Monday, December 20, 2010

Wikileaks Under Attack

The Julian Assange/Wikileaks affair is taking on fascinating and bizarre twists. A couple weeks back it was announced that Assange was wanted on rape charges in Sweden dating back to August concerning two women. Then the chief prosecutor looked at the case and dismissed it out of hand, saying there was nothing there. A week or so later a prominent politician took up the cause, found a lesser prosecutor willing to take on the case and asked the UK to detain him for extradition to Sweden for questioning.

Wanting to play by the rules, considering the dangerous and precarious position he is in, he turned himself in to the police and asked to be released on bail. At first, at Sweden’s request, bail was denied saying he’s a flight risk; which is a bit disingenuous since he had just voluntarily given himself up.

Finally, after a week or so in solitary confinement, he’s granted bail of $320,000. The accusation, as far as I can tell, is that he didn’t use a condom in one case and in the other the condom malfunctioned. Seems like they’re going through a whole lot of trouble and asking a fantastic amount of bail money for an act of unprotected sex with two women who, as it happened, acted like nothing was amiss at the time: one went out to eat with him the same day, the other went to a party with him a day or so later.

At about the same time, the US government – obviously – pressured his web server to shut down the Wikileaks website and Paypal and credit card companies to turn off portals for donations. But this being the internet age, their pressure served to merely to harass Assange rather than actually prevent people from seeing the information since there are now over 1800 web sites that mirror the Wikileaks site. Moreover, an additional five international news organizations have the diplomatic cables and are also publishing the information.

Several prominent American politicians and news personalities have called for Assange’s assassination or that he be brought to the states on treason charges, which in fact doesn’t apply since he’s not an American citizen.

They can’t get back at him for his supposed crime of publishing confidential cables because there’s no law against that. The original leaker can be prosecuted but not Wikileaks or the New York Times which has also published the information.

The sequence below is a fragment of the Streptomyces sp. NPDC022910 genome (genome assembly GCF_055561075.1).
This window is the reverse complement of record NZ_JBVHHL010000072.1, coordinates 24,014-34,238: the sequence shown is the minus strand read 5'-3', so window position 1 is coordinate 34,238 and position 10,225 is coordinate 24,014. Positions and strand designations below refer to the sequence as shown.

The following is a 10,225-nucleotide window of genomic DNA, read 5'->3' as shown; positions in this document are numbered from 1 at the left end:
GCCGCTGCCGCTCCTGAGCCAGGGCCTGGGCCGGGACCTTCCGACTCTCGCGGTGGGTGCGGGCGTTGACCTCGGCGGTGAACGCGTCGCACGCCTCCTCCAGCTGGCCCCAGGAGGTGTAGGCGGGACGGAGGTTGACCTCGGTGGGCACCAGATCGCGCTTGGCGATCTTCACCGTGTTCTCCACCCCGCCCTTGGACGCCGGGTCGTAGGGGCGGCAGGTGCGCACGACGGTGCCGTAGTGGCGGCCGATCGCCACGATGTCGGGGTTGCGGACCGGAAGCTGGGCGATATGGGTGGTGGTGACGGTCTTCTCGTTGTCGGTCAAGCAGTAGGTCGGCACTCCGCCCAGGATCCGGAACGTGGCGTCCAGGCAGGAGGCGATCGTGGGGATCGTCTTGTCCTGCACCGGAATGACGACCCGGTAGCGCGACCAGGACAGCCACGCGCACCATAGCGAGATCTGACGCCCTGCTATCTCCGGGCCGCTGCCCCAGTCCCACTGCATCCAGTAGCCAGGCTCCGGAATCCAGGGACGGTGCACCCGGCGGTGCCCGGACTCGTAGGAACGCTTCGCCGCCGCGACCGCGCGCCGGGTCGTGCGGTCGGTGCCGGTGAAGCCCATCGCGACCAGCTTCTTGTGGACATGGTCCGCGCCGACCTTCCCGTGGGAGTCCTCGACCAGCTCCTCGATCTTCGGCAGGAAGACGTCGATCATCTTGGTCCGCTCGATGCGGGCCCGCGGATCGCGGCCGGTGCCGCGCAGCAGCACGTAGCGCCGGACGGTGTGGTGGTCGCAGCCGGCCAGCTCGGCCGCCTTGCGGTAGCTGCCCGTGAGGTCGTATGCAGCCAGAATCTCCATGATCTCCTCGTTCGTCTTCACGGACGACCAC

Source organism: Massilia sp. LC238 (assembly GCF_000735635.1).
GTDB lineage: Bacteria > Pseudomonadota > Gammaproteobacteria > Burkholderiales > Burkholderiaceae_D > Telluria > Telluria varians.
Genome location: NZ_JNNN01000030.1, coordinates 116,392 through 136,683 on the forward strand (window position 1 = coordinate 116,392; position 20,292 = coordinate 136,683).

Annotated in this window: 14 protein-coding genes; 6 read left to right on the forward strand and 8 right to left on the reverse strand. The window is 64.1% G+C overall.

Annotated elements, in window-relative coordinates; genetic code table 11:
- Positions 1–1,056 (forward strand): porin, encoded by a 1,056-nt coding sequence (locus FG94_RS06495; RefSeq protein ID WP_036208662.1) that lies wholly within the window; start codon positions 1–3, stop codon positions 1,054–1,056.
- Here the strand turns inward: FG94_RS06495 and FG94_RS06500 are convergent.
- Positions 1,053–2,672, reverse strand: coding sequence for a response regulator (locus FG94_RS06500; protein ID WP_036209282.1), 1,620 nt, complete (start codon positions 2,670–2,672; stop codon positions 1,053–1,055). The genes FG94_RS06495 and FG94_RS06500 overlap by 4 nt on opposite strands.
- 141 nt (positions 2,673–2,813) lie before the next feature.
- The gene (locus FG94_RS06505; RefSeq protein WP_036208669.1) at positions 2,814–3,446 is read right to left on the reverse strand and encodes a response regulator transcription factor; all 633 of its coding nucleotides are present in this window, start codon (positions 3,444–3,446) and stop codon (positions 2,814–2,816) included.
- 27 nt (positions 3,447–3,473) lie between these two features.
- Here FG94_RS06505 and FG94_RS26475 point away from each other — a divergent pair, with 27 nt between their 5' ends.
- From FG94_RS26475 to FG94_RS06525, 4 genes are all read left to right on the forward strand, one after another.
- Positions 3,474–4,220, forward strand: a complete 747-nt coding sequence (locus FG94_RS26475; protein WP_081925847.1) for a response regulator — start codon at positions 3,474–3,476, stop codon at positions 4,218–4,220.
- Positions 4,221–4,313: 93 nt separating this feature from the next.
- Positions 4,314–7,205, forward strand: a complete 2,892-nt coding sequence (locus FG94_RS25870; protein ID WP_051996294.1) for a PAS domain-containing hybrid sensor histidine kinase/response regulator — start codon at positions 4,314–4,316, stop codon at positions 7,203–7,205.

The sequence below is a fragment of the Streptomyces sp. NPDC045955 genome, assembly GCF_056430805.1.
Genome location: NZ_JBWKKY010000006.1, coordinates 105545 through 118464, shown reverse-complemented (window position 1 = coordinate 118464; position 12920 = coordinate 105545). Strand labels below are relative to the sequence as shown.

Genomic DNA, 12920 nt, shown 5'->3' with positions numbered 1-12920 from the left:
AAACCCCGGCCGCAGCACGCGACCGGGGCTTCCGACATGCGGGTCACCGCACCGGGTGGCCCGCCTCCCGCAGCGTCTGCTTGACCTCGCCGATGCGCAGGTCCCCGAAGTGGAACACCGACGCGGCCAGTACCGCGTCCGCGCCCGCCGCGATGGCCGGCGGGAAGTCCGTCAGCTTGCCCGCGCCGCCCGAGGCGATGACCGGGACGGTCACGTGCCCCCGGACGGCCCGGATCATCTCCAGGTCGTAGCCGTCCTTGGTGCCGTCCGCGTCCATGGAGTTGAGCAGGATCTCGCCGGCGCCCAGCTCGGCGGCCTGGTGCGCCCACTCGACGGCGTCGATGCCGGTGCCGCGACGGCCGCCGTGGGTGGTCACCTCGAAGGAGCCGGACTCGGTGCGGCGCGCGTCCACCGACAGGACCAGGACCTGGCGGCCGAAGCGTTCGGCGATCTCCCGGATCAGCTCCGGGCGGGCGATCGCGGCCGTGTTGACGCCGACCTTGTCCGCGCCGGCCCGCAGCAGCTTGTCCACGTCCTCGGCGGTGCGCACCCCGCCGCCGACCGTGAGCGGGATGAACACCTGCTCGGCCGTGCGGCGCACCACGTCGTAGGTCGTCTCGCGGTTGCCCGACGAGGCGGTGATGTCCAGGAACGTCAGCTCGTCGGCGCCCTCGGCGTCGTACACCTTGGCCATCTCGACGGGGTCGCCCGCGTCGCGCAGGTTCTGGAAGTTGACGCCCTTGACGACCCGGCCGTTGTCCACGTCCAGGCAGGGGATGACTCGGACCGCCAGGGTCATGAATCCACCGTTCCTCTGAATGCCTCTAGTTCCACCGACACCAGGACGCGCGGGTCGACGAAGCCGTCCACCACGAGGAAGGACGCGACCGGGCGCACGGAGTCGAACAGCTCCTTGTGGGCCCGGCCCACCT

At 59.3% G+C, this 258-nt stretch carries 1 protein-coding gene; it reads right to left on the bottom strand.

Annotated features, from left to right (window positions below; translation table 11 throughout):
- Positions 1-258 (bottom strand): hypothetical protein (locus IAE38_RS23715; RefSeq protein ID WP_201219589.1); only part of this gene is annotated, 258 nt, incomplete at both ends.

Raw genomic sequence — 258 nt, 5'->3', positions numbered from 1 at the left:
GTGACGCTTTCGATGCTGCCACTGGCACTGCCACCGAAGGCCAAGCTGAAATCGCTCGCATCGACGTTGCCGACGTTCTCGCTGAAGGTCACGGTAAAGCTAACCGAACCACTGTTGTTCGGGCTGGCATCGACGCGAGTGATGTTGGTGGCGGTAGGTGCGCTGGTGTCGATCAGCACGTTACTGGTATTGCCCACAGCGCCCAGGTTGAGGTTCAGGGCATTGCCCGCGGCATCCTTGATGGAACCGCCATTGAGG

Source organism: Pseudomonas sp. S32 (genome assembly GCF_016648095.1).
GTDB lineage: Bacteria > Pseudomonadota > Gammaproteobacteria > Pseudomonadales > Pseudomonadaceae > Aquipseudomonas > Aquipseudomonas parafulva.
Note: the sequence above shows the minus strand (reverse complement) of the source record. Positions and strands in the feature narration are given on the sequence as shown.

He could be killed just for spite, but that’s not going to stop the dissemination of information. Assange is holding back an immense 1.5 gigabyte file which will be released automatically if anything happens to him. The file, in a 256 bit encryption and thus impossible to decode, has been distributed to hundreds of people who will receive the encryption key should harm come to Assange. In the words of his lawyer, it’s a thermonuclear device for the internet age - I can’t wait to see that one. Essentially, all the shit the US government is putting him through is just for fun, anger, revenge.

As for the diplomatic cables themselves, they are merely an embarrassment to the government. To anyone who gets their news outside the corporate media, there’s nothing the least bit surprising in the actual information. All the cables do is confirm the wide divergence from what the US government says publicly and what it does and thinks privately.

On another topic: While I’m at my computer I’ve got to bring up some of the austerity measures Greece and Ireland are having to make at the demand of the European Central Bank and the IMF in order to qualify for their bailout money. Greece is being required to water down union rules to weaken collective bargaining. You might ask how that is supposed to help the country balance its budget. In Ireland’s case it has to lower it’s minimum wage. One again you ponder how that can possibly be a solution to the country’s financial woes.

I guess the thinking goes like this. If you lower labor costs, investors will come with new business and the welfare cost of the unemployed will go down. On the other hand the government will also be collecting less taxes from poorer workers, so in reality it might be a wash. Meanwhile the financial overlords will have furthered their real agenda of austeritizing the workers so they can prosperitize the bosses.